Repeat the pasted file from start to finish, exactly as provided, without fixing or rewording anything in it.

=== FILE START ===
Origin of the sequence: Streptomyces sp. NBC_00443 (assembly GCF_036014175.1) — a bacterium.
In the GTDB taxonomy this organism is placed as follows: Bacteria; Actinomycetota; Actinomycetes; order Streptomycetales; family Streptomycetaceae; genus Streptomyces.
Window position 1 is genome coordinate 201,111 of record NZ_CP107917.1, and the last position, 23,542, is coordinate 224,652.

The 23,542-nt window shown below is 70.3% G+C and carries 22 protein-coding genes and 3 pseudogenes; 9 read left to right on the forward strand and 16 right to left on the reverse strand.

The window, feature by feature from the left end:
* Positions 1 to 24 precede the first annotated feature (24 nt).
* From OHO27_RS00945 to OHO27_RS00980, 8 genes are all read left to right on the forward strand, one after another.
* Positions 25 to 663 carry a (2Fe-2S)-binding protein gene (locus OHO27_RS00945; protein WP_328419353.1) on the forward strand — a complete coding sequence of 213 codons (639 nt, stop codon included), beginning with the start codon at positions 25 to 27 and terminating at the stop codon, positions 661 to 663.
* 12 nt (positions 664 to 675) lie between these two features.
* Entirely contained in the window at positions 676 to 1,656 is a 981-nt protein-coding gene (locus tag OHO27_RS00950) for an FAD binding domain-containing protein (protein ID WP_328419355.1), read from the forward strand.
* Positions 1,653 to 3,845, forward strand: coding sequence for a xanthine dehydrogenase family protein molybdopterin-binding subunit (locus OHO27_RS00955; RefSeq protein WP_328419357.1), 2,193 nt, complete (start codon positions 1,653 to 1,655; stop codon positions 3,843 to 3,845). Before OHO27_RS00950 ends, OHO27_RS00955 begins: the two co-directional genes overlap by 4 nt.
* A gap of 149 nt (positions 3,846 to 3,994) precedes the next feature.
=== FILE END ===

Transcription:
Origin of the sequence: Streptomyces sp. NBC_00443 (assembly GCF_036014175.1) — a bacterium.
In the GTDB taxonomy this organism is placed as follows: Bacteria; Actinomycetota; Actinomycetes; order Streptomycetales; family Streptomycetaceae; genus Streptomyces.
Window position 1 is genome coordinate 201,111 of record NZ_CP107917.1, and the last position, 23,542, is coordinate 224,652.

The 23,542-nt window shown below is 70.3% G+C and carries 22 protein-coding genes and 3 pseudogenes; 9 read left to right on the forward strand and 16 right to left on the reverse strand.

The window, feature by feature from the left end:
* Positions 1 to 24 precede the first annotated feature (24 nt).
* From OHO27_RS00945 to OHO27_RS00980, 8 genes are all read left to right on the forward strand, one after another.
* Positions 25 to 663 carry a (2Fe-2S)-binding protein gene (locus OHO27_RS00945; protein WP_328419353.1) on the forward strand — a complete coding sequence of 213 codons (639 nt, stop codon included), beginning with the start codon at positions 25 to 27 and terminating at the stop codon, positions 661 to 663.
* 12 nt (positions 664 to 675) lie between these two features.
* Entirely contained in the window at positions 676 to 1,656 is a 981-nt protein-coding gene (locus tag OHO27_RS00950) for an FAD binding domain-containing protein (protein ID WP_328419355.1), read from the forward strand.
* Positions 1,653 to 3,845, forward strand: coding sequence for a xanthine dehydrogenase family protein molybdopterin-binding subunit (locus OHO27_RS00955; RefSeq protein WP_328419357.1), 2,193 nt, complete (start codon positions 1,653 to 1,655; stop codon positions 3,843 to 3,845). Before OHO27_RS00950 ends, OHO27_RS00955 begins: the two co-directional genes overlap by 4 nt.
* A gap of 149 nt (positions 3,846 to 3,994) precedes the next feature.